Slaves' Freedom

HideShow resource information
  • Created by: MaaB
  • Created on: 11-06-16 17:30

Buying Freedom But Is It The Best Thing?

  • In households, agriculture/industry, slaves were paid a peculium to buy their freedom.
  • Slaves with skills were likelier to get their freedom as they were paid more.
  • Gladiators could receive large rewards for winning, so many bought freedom.
  • Some kept fighting as wages were good, or trained other gladiators.
  • Some masters didn't allow their slaves to handle money so it was almost impossible to buy their freedom.
  • After a slave became a freedman, he could be a citizen - but would have restricted rights.
  • His former master now became his patron and the libertus the client.
  • Some slaves made a lot of money e.g. Pallas became a secretary of Emperor Claudius and became worth 3,000,000 sesterces.
  • It could've been better to be a slave to people like Seneca (who described his slaves as "humble friends" and wrote to his friends to "treat your inferiors as you would wish to be treated by your betters") than a freedman in poor areas.
  • Slaves with kind masters had reasonable: security, comfort, and prospects.
  • Could rely on food/shelter from a master - not insured for a freedman.
1 of 3

Being Set Free

  • Manumissio means "sending out from the hand" or setting a slave free.
  • Freeing the slave was a public ceremony, performed before some sort of public official who was usually a judge.
  • The owner touched the slave's head with a staff and the slave was free.
  • Simpler methods were sometimes used: master could tell friends/family the slave was being freed, or by inviting them to recline with the family at dinner.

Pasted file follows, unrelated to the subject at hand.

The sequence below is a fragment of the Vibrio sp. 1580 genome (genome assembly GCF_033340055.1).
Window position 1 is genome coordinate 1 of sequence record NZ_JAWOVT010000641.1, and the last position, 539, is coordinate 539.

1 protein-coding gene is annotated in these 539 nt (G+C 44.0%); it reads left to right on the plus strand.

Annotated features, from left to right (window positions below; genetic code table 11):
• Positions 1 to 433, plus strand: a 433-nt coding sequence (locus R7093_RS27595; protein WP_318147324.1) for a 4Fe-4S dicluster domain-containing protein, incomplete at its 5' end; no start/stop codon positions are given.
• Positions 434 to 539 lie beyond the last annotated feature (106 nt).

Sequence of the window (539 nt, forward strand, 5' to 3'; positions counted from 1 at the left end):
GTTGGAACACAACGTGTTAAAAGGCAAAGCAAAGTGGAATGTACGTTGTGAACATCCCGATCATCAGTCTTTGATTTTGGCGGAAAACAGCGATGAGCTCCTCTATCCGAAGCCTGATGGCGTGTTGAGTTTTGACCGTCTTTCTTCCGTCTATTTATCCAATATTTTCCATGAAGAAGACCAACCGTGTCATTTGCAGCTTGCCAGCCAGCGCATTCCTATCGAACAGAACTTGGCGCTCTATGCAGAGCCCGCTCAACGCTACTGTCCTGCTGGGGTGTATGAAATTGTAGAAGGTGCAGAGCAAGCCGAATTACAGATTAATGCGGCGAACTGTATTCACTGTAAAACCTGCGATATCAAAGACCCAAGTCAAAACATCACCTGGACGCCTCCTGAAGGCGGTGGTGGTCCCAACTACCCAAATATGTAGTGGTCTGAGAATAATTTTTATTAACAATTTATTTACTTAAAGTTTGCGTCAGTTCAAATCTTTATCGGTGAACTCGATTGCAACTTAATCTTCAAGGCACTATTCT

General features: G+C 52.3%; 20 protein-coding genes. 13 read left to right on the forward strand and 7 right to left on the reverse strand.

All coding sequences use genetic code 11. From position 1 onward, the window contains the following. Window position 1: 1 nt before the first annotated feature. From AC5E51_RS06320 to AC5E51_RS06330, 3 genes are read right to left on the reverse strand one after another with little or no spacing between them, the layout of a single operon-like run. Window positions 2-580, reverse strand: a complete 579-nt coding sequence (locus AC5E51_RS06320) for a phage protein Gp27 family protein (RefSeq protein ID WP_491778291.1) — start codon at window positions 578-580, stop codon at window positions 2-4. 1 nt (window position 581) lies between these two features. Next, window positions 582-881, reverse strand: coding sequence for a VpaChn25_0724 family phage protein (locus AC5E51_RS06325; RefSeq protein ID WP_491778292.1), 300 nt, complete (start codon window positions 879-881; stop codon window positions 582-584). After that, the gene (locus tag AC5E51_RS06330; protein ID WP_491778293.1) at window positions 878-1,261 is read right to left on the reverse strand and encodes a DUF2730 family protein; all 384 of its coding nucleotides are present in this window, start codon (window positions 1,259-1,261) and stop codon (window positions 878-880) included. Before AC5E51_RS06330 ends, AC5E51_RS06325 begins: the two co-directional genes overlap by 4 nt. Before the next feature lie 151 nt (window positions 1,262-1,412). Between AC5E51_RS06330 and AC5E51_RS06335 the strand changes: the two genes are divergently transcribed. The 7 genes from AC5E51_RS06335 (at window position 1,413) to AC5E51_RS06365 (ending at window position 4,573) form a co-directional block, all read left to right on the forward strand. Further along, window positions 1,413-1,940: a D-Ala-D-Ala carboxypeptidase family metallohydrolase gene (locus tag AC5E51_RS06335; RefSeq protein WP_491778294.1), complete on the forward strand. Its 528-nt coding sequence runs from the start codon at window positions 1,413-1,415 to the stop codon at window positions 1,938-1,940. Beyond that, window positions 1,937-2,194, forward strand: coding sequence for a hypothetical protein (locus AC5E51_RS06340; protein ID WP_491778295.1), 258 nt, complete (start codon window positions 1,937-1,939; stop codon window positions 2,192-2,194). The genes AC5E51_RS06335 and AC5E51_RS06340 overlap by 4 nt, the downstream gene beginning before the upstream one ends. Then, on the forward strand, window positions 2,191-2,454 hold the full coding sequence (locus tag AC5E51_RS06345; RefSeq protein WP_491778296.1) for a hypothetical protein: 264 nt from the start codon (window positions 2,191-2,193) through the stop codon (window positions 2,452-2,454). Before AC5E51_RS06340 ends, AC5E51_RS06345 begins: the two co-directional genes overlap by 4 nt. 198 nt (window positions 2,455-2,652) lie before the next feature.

• Slaves could also be freed through testamentary manumission. A provision in an owner's will at his death.
  • A pileus (felt cap) was given to the former slave as a symbol of manumission.
  • Slaves were freed for a variety of reasons: a good deed towards the slave's owner, out of respect, or out of friendship.
  • Already educated or experienced slaves were freed the most often.
  • Augustus restricted such manumissions to, at most, a hundred slaves, and fewer in a smaller households.
  • Eventually, the practice became so common that Augustus decreed that no Roman slave could be freed before the age of 30.
2 of 3


  • Freedmen gained the rights of citizens in Rome: voting, claiming free corn if unemployed, get married, write a will, and having legal protection.
  • They'd open stores, run small businesses, or buy farms. They could get advice from ex-masters and, sometimes, masters would help set up businesses.
  • Some freedmen got pensions from former masters.
  • Pliny the Younger bought a small farm for his old nanny to retire to.
  • Many freedmen had slaves which was a significant change as they were, formerly, the property of their master and couldn't have possessions.
  • In Julio-Claudian period, some of the most powerful men were freedmen.
  • Emperors felt they were trustworthier than senators/rich men they knew.
  • Despite the slave being free, the freedmen would have to become a client.
  • They still had to follow the ex-master's wishes and many continued in the same role but didn't receive the clothing/food/shelter they used to have.
  • Freedmen could never become equestrians or reach senatorial ranks.
  • They had the social stigma of having been slaves and were looked down upon.
  • They didn't have full citizenship rights but their children could; one emperor was the son of a freedman.
3 of 3


No comments have yet been made

Similar Classical Civilization resources:

See all Classical Civilization resources »See all Social Life In Rome resources »